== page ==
La Commission européenne a publié un rapport sur les moyens de réduire l'émission de CO2 par le transport routier de personnes et de marchandises afin de respecter les accords conclus lors de la conférence climatologique des Nations Unies à Kyoto. Cette émission représente 26% de l'émission totale de CO2 dans l'Union européenne. Si l'Europe ne prend pas de mesures coordonnées, ce taux pourrait augmenter jusqu'à 40% d'ici 2010.

news on subscription
Daily Commercial Newsweb site
APRIL 3, 1998
  • Rail freight shunted out of Sydney metro
    Weekday rail freight services will be shunted out of the Sydney metropolitan area for two weeks, starting from April 3 as part of State Rail's first "dress rehearsal for the Sydney 2000 Olympic Games.
    State Rail has scheduled freight trains at night or diverted them around the area to avoid passenger train problems during the two-week Royal Sydney Easter Show being held at the Olympic Homebush Bay site.
  • Maritime union awaits Patrick '$5 sale'
    The national secretary of the Maritime union of Australia, John Coombs yesterday accused Patrick of attempting to introduce "United State industrial thuggery" to the Australian waterfront.
    Mr Coombs told DCN he was absolutely certain that Patrick would sack its workforce on or about April 14 and place the company into liquidation.
  • WS says Dampier viability at risk
    Western Stevedores director John Peraldini has indicated that the viability of its Dampier stevedoring operation will be seriously threatened if its exclusive stevedoring rights at the port are taken away.
    He said the company's contract with the Dampier Port Authority committed it to meet cost structures for managing the berth which would be difficult if the company lost part of its revenue.
  • Govt begins two-stage review of Nav Act.
    Workplace Relations Minister Peter Reith announced yesterday that the government has begun a two-stage review of the Navigation Act 1912.
    DCN understands that the intended outcome is to take the industrial relations element out of the Navigation Act, and hand it back to industry to be handled in conformity with the Workplace Relations Act.
  • BHPT, Daiichi join hands for Capesize order
    BHP Transport and Japanese ship operator Daiichi Chuo Kisen Kaisha have confirmed a joint order for a 185,000 DWT bulk carrier - due for delivery in 2000 - from Korea's Samsung Shipbuilding and Heavy Industries.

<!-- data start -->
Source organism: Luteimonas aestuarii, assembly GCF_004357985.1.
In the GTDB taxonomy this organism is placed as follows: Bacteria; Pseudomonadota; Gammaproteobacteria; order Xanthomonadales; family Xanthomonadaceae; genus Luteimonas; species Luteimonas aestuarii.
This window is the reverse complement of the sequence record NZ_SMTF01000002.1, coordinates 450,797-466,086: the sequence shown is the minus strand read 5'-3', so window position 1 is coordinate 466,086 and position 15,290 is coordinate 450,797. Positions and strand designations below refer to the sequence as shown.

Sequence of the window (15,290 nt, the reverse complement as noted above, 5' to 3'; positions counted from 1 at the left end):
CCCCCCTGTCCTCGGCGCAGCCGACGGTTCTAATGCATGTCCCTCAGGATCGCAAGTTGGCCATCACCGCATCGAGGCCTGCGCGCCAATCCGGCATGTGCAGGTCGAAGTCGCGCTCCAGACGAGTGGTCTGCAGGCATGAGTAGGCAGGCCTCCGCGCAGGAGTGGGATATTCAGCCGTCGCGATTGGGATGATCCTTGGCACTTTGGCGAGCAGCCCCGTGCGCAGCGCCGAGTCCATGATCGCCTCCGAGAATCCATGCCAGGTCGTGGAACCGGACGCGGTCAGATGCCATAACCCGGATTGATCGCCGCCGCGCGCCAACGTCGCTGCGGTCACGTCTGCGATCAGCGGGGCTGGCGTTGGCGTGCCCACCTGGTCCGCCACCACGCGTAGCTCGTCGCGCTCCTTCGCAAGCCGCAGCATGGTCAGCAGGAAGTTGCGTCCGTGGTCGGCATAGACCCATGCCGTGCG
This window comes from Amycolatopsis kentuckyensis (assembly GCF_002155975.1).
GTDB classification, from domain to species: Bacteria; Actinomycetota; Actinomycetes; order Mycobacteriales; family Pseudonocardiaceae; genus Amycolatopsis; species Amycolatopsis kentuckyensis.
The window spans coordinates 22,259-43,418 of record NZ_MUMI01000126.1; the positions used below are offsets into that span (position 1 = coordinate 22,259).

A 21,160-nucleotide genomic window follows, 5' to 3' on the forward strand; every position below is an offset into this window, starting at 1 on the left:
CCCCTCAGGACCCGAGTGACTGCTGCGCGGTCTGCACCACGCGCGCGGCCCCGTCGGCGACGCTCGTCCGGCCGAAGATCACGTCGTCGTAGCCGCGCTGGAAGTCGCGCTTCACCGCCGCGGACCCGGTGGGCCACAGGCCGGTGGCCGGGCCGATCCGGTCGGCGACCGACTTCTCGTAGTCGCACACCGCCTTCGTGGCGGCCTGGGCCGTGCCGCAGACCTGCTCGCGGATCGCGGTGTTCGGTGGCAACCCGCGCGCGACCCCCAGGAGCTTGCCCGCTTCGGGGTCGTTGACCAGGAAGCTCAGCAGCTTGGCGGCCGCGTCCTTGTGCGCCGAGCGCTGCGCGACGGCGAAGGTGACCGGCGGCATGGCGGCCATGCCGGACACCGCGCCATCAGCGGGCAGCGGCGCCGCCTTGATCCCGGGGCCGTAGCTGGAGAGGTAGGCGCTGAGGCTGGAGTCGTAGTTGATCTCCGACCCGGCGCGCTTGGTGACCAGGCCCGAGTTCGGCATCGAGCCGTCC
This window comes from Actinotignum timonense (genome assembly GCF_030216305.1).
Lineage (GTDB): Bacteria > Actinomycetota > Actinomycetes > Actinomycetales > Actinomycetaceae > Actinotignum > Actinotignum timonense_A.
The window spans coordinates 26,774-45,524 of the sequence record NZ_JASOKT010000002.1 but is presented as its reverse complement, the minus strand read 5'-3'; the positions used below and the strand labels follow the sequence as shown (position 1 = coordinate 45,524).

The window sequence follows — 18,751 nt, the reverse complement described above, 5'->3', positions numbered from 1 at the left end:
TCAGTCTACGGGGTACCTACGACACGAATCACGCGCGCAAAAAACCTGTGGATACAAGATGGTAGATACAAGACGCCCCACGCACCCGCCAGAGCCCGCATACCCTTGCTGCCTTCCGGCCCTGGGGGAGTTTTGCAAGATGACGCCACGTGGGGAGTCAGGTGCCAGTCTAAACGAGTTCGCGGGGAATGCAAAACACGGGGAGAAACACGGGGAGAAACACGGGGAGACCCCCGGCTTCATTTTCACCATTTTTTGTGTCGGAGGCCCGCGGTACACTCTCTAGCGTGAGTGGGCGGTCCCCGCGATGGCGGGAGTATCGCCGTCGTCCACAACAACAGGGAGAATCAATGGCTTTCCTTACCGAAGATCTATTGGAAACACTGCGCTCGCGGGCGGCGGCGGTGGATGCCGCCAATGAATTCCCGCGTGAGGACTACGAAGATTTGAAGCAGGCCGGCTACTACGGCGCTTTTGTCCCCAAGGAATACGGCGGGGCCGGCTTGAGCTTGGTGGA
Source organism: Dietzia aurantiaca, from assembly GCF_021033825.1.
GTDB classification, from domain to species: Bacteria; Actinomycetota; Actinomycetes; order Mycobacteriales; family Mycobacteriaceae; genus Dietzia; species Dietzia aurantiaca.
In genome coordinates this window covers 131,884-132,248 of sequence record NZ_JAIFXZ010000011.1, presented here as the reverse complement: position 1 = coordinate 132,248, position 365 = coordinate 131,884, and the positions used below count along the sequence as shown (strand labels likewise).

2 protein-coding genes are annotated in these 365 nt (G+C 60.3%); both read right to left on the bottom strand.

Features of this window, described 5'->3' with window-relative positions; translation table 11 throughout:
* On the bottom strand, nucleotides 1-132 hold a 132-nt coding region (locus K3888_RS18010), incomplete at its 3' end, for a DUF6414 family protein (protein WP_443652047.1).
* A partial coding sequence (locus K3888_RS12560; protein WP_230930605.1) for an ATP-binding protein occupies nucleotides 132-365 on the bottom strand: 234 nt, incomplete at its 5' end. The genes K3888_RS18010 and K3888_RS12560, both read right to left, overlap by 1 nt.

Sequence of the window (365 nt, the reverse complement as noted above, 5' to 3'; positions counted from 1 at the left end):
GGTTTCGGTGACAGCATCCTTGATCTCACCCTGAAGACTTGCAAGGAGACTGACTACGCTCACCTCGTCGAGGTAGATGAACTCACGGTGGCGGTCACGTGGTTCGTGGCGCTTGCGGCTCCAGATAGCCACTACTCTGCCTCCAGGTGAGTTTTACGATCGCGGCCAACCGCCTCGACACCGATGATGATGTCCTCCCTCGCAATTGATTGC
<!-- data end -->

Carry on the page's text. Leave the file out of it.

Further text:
BHPT said Daiichi is one of its "most substantial and significant contract holders" and the two companies have a long and close relationship extending to most of BHP's international shipping trades, particularly those of BHP Minerals and BHP steel.

news on subscription
The Journal of Commerceweb site
APRIL 3, 1998
  • Board opens review of rail competition
  • Harbor tax alternative sought
  • Taking steps to trip cargo thieves
  • House, Senate on road to final highway bill
  • Forecasters predict rains of replenishment in Panama

  • Textainer Equipment takes charge of PrimeSource's marine box fleet
  • Truckers will tell all about shipping in 2000 at meet
  • New York container traffic rises
  • Rostock-Atlantic makes switch to Africa service
  • Sandstorm shuts Cairo airport
  • Cargo International signs on as sales agent for truck carriers
  • Wallenius orders 10th Daewoo car carrier
  • Russia agency wins bid to slash rail cargo rates
  • EU panel weighs fuel tax or emissions charge to cut back airplane pollution
  • Reopened New London woos breakbulk
  • Lobbyist was an unsung heroine of oil and marine transportation industries
  • STB tries to stay alive while keeping rail competition rolling

news on subscription
Traffic Worldweb site
APRIL 3, 1998
  • Is the Surface Transportation Board merely a cipher dutifully carrying out congressional instructions? Or is it an independent policy-making agency? Those questions fueled ardent debate between STB Chairman Linda Morgan and Sen. Jay Rockefeller, D.-W.Va., when the Surface Transportation Subcommittee held what is likely to be its only hearing on STB reauthorization. Morgan was treated to a bipartisan display of displeasure toward the board's handling of railroad mergers and captive shipper rate complaints. Morgan defended her agency's record, and asked for a five-year reauthorization with no substantive changes.